How the NDP can win British Columbia

Posted by Paul, 2017-03-06

The upcoming May provincial election in British Columbia, Canada, looks like it will involve a competitive contest between the incumbent BC Liberals and their centre-left NDP.

Two obstacles stand in the way of the NDP: they need an approximate 3 percentage point swing province wide to hope to pick up the 9 new seats they'll need to win a majority, and they may, like in 2013, be polling better than they will actually perform on election day.

Last time, in the popular vote, the Liberals won the popular vote over the NDP 44-40, which was enough to give then 49 of 85 available seats.

Looking at some work done on the Canadian election blog Blunt Objects about the new riding boundaries, for the NDP to win at least 44 of the now 87 seats, they will need a favourable uniform swing across the province of at least 2.7 percentage points changing from the Liberals to the NDP to pick up these necessary. Key target seats will include Delta North, the new seat of Surrey-Guildford, Fraser-Nicola and Vancouver-Fraserview.

However, a big problem will be that there is little room for error here. Beyond these 9 seats, the current electoral map only has 3 more seats reachable with a province-wide swing of 3.4 percentage points. After that, to pick up any more the NDP will begin to see a province-wide swing of more than 6 percentage points to pick up any new seats. This makes targeting key ridings a critical exercise for the New Democrats if they're not going to benefit from a large provincial swing towards them. (When that happens, local targeting is less important-- wave elections can see candidates with no real campaign at all win election.) It also means that, assuming a uniform swing, the NDP will have to win the popular vote by about 1 percentage point over the NDP province-wide to win a majority government.

The second problem: polls. The latest poll from Mainstreet Technologies put the NDP 5 points up of the Liberals, which would be enough -- if that held -- to give the New Democrats a very narrow majority government. However, there are a few danger signs for the New Democrats. First, undecided voters still make up a large percentage of poll respondents. Undecided voters don't necessarily break in any reliable pattern. Sometimes they break for the opposition, with voters feeling nervous to commit to them until the last minute, and sometimes they have broken sharply for the government, as seemed to be the case in Alberta in 2012, when the Wildrose lost to the long-incumbent PC Party, despite leading every single poll in the campaign.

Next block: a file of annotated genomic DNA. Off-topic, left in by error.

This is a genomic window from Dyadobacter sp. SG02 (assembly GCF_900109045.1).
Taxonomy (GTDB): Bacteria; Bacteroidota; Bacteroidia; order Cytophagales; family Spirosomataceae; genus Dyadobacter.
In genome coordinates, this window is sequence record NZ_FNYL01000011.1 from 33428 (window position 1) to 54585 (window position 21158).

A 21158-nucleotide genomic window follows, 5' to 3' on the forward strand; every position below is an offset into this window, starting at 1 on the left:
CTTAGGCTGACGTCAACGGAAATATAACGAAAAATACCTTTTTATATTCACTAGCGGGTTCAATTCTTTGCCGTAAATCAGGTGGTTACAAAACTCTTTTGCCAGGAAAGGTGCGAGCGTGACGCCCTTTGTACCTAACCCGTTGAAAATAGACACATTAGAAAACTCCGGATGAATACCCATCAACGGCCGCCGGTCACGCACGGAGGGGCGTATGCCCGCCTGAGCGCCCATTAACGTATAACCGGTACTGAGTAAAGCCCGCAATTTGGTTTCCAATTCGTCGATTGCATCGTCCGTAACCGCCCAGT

Second, the Greens and the Conservatives are also both polling very strongly. Smaller parties often poll much better than they end up performing on election day, because they often lack the same brand-loyalty as the larger parties and don't have similar resources to ensure that voter turnout from their supporters is high. Will both of these smaller parties hold their vote? A particularly disastrous scenario for the New Democrats would be for the Green vote to stay loyal, but for the Conservative support to collapse by almost half in the final days, with their voters returning to the Liberals.

A bigger polling question looms for the New Democrats: will they again suffer from shy Tory syndrome? In the 20 polls taken in the 2013 BC provincial election, the New Democrats led in every single one, suggesting margins from anywhere between 2 and 17 percentage points. Some were so confident that the NDP and its leader Adrian Dix would win that the headline "If this man kicked a dog he'd still win the election" ran.

There are lots of reasons for polling failures similar to this: Liberal supporters might be less likely to participate in polls, some voters might feel that it's socially undesirable to admit to voting for a long-serving incumbent government, or voters almost ready to vote for change might simply get cold feet and change their mind at the ballot box. (Various studies have shown that last-minute deciders make up a healthy portion of the electorate.)

How bad was the failure? The three polls in the field in the last few days before election day suggested a popular vote margin of more than 7 percentage points for the NDP. Election day saw a 4 percentage point lead for the Liberals, a dramatic 5.5% swing to the Liberals between the polling results and the vote count. If this was repeated again, the recently-polled 5 percentage point lead for the NDP would turn into a 6 percentage point popular vote victory, easily preserving the Liberal majority government.

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